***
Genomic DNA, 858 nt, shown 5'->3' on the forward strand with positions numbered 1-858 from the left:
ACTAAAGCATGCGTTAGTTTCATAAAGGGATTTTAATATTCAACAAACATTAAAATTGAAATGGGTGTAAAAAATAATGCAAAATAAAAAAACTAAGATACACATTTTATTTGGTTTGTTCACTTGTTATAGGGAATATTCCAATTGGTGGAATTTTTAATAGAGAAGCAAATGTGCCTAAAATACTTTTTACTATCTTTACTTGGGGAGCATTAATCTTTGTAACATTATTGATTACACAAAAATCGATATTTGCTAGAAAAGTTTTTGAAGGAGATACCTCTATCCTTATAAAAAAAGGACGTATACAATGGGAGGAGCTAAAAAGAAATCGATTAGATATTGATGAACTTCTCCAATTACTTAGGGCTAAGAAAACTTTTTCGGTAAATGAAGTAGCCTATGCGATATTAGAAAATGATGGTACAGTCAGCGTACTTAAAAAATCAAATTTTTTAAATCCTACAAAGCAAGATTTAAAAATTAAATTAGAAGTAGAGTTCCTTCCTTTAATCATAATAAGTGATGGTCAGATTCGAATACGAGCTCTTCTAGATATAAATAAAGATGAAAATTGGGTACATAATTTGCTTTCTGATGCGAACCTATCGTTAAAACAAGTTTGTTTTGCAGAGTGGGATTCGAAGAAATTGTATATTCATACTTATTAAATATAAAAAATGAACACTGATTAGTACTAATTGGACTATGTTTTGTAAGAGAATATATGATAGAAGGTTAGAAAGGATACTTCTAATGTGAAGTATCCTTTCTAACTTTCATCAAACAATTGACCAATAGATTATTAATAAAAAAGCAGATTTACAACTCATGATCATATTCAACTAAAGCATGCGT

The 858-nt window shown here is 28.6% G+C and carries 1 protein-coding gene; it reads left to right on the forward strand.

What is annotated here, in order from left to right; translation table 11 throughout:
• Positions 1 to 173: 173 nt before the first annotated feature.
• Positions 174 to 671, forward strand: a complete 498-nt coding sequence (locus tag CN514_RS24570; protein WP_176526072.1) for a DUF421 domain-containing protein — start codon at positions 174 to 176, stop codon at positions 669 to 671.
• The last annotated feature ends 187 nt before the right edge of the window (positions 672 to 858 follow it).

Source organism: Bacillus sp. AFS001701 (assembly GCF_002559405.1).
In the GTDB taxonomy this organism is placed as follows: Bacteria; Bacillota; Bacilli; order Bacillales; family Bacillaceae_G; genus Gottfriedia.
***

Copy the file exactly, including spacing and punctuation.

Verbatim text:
Genomic DNA, 858 nt, shown 5'->3' on the forward strand with positions numbered 1-858 from the left:
ACTAAAGCATGCGTTAGTTTCATAAAGGGATTTTAATATTCAACAAACATTAAAATTGAAATGGGTGTAAAAAATAATGCAAAATAAAAAAACTAAGATACACATTTTATTTGGTTTGTTCACTTGTTATAGGGAATATTCCAATTGGTGGAATTTTTAATAGAGAAGCAAATGTGCCTAAAATACTTTTTACTATCTTTACTTGGGGAGCATTAATCTTTGTAACATTATTGATTACACAAAAATCGATATTTGCTAGAAAAGTTTTTGAAGGAGATACCTCTATCCTTATAAAAAAAGGACGTATACAATGGGAGGAGCTAAAAAGAAATCGATTAGATATTGATGAACTTCTCCAATTACTTAGGGCTAAGAAAACTTTTTCGGTAAATGAAGTAGCCTATGCGATATTAGAAAATGATGGTACAGTCAGCGTACTTAAAAAATCAAATTTTTTAAATCCTACAAAGCAAGATTTAAAAATTAAATTAGAAGTAGAGTTCCTTCCTTTAATCATAATAAGTGATGGTCAGATTCGAATACGAGCTCTTCTAGATATAAATAAAGATGAAAATTGGGTACATAATTTGCTTTCTGATGCGAACCTATCGTTAAAACAAGTTTGTTTTGCAGAGTGGGATTCGAAGAAATTGTATATTCATACTTATTAAATATAAAAAATGAACACTGATTAGTACTAATTGGACTATGTTTTGTAAGAGAATATATGATAGAAGGTTAGAAAGGATACTTCTAATGTGAAGTATCCTTTCTAACTTTCATCAAACAATTGACCAATAGATTATTAATAAAAAAGCAGATTTACAACTCATGATCATATTCAACTAAAGCATGCGT

The 858-nt window shown here is 28.6% G+C and carries 1 protein-coding gene; it reads left to right on the forward strand.

What is annotated here, in order from left to right; translation table 11 throughout:
• Positions 1 to 173: 173 nt before the first annotated feature.
• Positions 174 to 671, forward strand: a complete 498-nt coding sequence (locus tag CN514_RS24570; protein WP_176526072.1) for a DUF421 domain-containing protein — start codon at positions 174 to 176, stop codon at positions 669 to 671.
• The last annotated feature ends 187 nt before the right edge of the window (positions 672 to 858 follow it).

Source organism: Bacillus sp. AFS001701 (assembly GCF_002559405.1).
In the GTDB taxonomy this organism is placed as follows: Bacteria; Bacillota; Bacilli; order Bacillales; family Bacillaceae_G; genus Gottfriedia.